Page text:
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Our Fragile High Streets – Death by Permitted Development Rights?

This resource is part of a collection called Campaign for Healthy Homes.

Mapping Class E: Understanding the Expansion of Permitted Development, by Dr Ben Clifford, Dr Adam Dennett and Bin Chi – Research commissioned by the TCPA into the likely impact of planning deregulation.

Local shops and other commercial buildings are crucially important to the wellbeing of communities. Lively, useful and safe town centres and high streets matter.They are the hearts of our towns and cities – they are where we go to socialise, buy groceries, or access important support services. Neighbourhood corner shops, too, are crucially important resources, especially for those without access to transport.

In recent years, though, high streets across England have been ravaged by the rise of online retailing and the impacts of the COVID-19 epidemic. In response, the government has made bold claims about ‘reinvigorating’ them, ‘levelling up’ ‘left-behind’ places, and ‘building beautiful’. But at the same time as making these claims the government has also stripped away councils’ ability to shape their local places, or ensure that new homes are fit to live in.

It has done this by expanding ‘permitted development rights’ (PDR) which allow buildings of various types to be converted into homes without full planning permission. The dreadful consequences for residents’ and neighbours’ health and wellbeing of delivering homes through PDR are now well established. It is for good reason that such developments have been described as ‘slums of the future’.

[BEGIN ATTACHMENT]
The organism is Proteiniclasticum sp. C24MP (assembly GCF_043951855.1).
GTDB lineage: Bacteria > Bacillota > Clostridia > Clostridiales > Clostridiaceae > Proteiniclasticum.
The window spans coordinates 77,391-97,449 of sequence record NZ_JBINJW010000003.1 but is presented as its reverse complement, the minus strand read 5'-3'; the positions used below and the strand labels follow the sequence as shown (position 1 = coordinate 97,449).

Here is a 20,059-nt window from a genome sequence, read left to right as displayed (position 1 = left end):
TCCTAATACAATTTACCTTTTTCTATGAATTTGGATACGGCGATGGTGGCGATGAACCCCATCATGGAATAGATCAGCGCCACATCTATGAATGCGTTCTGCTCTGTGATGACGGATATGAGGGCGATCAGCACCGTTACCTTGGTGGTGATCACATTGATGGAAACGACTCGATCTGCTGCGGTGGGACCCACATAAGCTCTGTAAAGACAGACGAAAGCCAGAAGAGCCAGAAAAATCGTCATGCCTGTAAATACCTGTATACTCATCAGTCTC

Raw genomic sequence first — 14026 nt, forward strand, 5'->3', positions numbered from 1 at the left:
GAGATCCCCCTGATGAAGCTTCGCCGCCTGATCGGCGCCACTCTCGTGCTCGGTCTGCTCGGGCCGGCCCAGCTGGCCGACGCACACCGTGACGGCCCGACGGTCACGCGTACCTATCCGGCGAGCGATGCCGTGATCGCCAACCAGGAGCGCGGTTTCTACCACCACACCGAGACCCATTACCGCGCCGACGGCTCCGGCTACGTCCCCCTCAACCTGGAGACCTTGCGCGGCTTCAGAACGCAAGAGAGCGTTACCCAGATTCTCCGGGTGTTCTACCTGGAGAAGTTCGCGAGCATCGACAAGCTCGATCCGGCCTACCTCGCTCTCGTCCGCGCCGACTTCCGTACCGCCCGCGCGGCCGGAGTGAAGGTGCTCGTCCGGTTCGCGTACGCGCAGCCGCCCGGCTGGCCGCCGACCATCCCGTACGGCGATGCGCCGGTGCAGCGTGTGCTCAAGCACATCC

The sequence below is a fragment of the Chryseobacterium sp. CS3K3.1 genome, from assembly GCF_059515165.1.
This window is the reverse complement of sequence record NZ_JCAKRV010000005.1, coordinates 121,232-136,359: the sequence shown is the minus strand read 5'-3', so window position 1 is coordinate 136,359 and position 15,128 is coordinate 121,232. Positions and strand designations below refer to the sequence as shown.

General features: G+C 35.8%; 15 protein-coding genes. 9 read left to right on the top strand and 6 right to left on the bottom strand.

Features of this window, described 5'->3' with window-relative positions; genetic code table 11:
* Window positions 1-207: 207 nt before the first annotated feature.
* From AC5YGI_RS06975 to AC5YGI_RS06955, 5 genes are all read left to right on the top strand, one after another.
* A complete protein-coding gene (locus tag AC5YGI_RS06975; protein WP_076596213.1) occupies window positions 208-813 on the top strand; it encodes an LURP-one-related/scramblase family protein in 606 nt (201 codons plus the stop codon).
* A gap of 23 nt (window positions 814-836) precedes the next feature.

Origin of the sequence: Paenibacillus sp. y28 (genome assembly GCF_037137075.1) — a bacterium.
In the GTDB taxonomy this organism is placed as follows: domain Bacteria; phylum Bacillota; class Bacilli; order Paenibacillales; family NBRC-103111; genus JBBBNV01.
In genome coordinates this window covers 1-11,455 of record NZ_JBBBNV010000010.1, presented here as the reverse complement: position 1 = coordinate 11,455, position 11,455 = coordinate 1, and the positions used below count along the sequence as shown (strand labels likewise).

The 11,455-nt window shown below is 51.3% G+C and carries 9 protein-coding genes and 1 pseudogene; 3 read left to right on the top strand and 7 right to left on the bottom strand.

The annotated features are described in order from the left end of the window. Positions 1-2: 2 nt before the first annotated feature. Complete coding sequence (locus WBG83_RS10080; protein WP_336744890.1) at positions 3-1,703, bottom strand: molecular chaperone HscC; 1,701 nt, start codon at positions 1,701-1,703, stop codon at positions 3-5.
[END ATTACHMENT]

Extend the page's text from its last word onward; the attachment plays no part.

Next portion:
Despite this, on 1 August the government will expand permitted development rights so that they cover the vast majority of commercial buildings. For the first time it will be possible for landlords to convert almost all shops, cafés, restaurants, gyms, nurseries and day centres into homes without having to apply for full planning permission. The value of residential development is so high that in many places there will be huge incentives for landlords to do this, and some high streets will be gutted as a result. What has not yet been examined is the likely scale of the change across England. How many shops might we lose as result of the government’s changes to planning?

This is the question this research considered – and the answer is shocking. Examining four case study areas representing different types of built environment across England – Barnet, Crawley, Huntingdonshire, and Leicester – the researchers found that 80.3% of shops and other commercial buildings could be lost to residential conversion.

This figure is as high as 89% for Barnet. In Leicester and Crawley it stands at 77%, and in Huntingdonshire 75%. The full research report contains a series of maps which demonstrate the huge potential impacts on neighbourhoods in each of these places. In some neighbourhoods, entire high streets run the risk of being converted into housing. Clearly, anywhere near this reduction in commercial premises – whether shops, cafés, restaurants, gyms, nurseries, or day centres – would rip the heart out of our communities. And once shops have been converted into homes, they are extremely difficult to convert back.